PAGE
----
The Chicago Board Options Exchange Volatility Index fell 8.6 percent Friday to 16.50, the lowest this year. That helped reverse gains Monday and Tuesday in the measure of market turbulence known as the VIX, as it finished lower for a fourth week, the most since October. About 7.5 billion shares traded hands on U.S. exchanges, 15 percent below the 2016 average.
All of the S&P 500’s 10 main industries increased, with seven groups rising more than 1.4 percent. Energy and financial shares rose at least 2.2 percent while raw-materials gained 1.8 percent. More defensive sectors such as consumer staples, utilities and phone companies lagged, while consumer discretionary shares advanced 1.6 percent.
Energy producers posted their fourth consecutive week of gains, the longest winning streak since May. West Texas Intermediate crude rose 1.7 percent, topping $38 a barrel, amid signs of rising U.S. fuel demand and easing crude production. Southwestern Energy Co. and Devon Energy Corp. advanced at least 10 percent. Anadarko Petroleum, which yesterday said it was cutting 1,000 jobs to cope with lower oil prices, added 8.9 percent.
Fertilizer maker CF Industries Holdings Inc. gained 6 percent as the strongest performer in raw-materials. DuPont Co. advanced 2.7 percent and Monsanto Co. climbed 2.2 percent. Agriculture prices saw the longest rally in four years, as adverse weather and rising demand finally help to reduce the outlook for global gluts of food supplies.
Banks in the benchmark posted their strongest advance since March 1 amid speculation higher bond yields would help boost profitability. The 10-Year U.S. Treasury yield reached its highest since January. Citizens Financial Group Inc. and SVB Financial Group increased at least 4 percent. The KBW Bank Index added 2.9 percent, closing at a one-week high.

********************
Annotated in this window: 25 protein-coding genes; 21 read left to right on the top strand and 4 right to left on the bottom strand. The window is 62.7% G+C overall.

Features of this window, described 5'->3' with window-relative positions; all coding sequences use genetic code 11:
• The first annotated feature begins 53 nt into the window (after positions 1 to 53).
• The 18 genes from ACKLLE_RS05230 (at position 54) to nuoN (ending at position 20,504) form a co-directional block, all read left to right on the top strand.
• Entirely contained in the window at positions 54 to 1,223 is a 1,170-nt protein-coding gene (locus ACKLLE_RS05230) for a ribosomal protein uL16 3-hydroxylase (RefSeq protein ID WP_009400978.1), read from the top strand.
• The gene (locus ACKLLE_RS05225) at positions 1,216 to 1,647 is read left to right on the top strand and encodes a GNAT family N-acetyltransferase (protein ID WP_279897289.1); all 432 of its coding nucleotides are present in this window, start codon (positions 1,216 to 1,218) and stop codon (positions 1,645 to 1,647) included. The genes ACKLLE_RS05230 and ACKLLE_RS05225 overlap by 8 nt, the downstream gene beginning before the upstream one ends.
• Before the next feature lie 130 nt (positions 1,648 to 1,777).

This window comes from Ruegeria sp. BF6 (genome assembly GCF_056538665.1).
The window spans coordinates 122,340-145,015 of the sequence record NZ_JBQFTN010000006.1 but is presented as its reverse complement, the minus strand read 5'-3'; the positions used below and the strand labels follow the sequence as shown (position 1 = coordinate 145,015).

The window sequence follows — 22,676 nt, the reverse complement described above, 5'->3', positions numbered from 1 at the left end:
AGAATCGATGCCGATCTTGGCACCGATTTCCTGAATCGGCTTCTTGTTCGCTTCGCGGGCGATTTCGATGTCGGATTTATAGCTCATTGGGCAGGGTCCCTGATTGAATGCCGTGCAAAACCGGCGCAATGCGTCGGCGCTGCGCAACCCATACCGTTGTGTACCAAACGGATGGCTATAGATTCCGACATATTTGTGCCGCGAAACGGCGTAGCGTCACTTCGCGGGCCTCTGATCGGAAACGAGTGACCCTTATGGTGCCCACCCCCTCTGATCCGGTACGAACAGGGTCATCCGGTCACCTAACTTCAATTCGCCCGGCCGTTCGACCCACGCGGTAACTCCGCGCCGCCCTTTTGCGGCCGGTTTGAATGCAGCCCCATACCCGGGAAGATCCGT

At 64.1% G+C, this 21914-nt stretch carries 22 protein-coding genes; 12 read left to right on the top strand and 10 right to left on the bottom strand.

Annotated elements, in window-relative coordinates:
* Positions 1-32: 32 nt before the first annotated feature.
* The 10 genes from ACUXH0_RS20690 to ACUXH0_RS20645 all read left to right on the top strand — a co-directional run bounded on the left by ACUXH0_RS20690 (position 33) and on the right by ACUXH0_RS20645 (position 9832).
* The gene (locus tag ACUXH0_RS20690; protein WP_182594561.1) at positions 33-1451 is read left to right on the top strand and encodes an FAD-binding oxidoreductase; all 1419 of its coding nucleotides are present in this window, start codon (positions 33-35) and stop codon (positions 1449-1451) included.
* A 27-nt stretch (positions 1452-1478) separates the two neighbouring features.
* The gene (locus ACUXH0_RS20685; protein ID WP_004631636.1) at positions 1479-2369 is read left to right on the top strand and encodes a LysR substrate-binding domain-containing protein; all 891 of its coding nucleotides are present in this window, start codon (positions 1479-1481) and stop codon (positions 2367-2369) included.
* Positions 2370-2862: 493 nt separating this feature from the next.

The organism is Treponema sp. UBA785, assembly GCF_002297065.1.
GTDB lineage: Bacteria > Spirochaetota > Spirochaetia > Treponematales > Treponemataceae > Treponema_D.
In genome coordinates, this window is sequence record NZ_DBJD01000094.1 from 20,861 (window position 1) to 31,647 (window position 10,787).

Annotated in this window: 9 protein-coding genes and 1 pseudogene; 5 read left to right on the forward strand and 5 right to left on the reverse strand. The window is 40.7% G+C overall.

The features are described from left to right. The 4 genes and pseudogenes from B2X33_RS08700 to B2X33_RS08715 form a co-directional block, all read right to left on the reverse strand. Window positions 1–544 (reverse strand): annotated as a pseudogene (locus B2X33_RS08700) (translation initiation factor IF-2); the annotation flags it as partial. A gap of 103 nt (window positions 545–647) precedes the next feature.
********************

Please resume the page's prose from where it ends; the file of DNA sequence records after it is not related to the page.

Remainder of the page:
Insurance providers also helped lift the index, advancing 2.8 percent. Lincoln National Corp. gained 5.1 percent to a two-month high, while Principal Financial Group Inc. and MetLife Inc. added at least 4.7 percent. The companies, among the most sensitive to interest rates, posted their third consecutive day of gains.
Symantec Corp. jumped 3.9 percent after RBC Capital Markets Corp. upgraded the company amid growing demand for security products. Micron Technology Inc. and Western Digital Corp. gained more than 4.1 percent, buoying technology companies in the index. Intel Corp. climbed 1.6 percent to its highest since Jan. 14. People familiar with the matter said the chipmaker is planning to sell part of its venture capital unit, assets that could be worth as much as $1 billion.
An S&P index of homebuilders extended a climb to a fourth week, the longest since June. The measure is up 21 percent in the past month after losing nearly 22 percent in the first six weeks of the year. D.R. Horton Inc. posted its best climb in four months, up 5.2 percent. Toll Brothers Inc. added 3.4 percent.
The Dow Jones Transportation Average rose 2.3 percent to erase losses during the previous four sessions, as the measure extended a rally to an eighth straight weekly advance, the most since May 2009. Alaska Air Group Inc. surged 5.7 percent to a 2016 high after reporting a 13 percent increase in February traffic. Norfolk Southern Corp. climbed 4.3 percent, the railroad’s biggest one-day gain since November.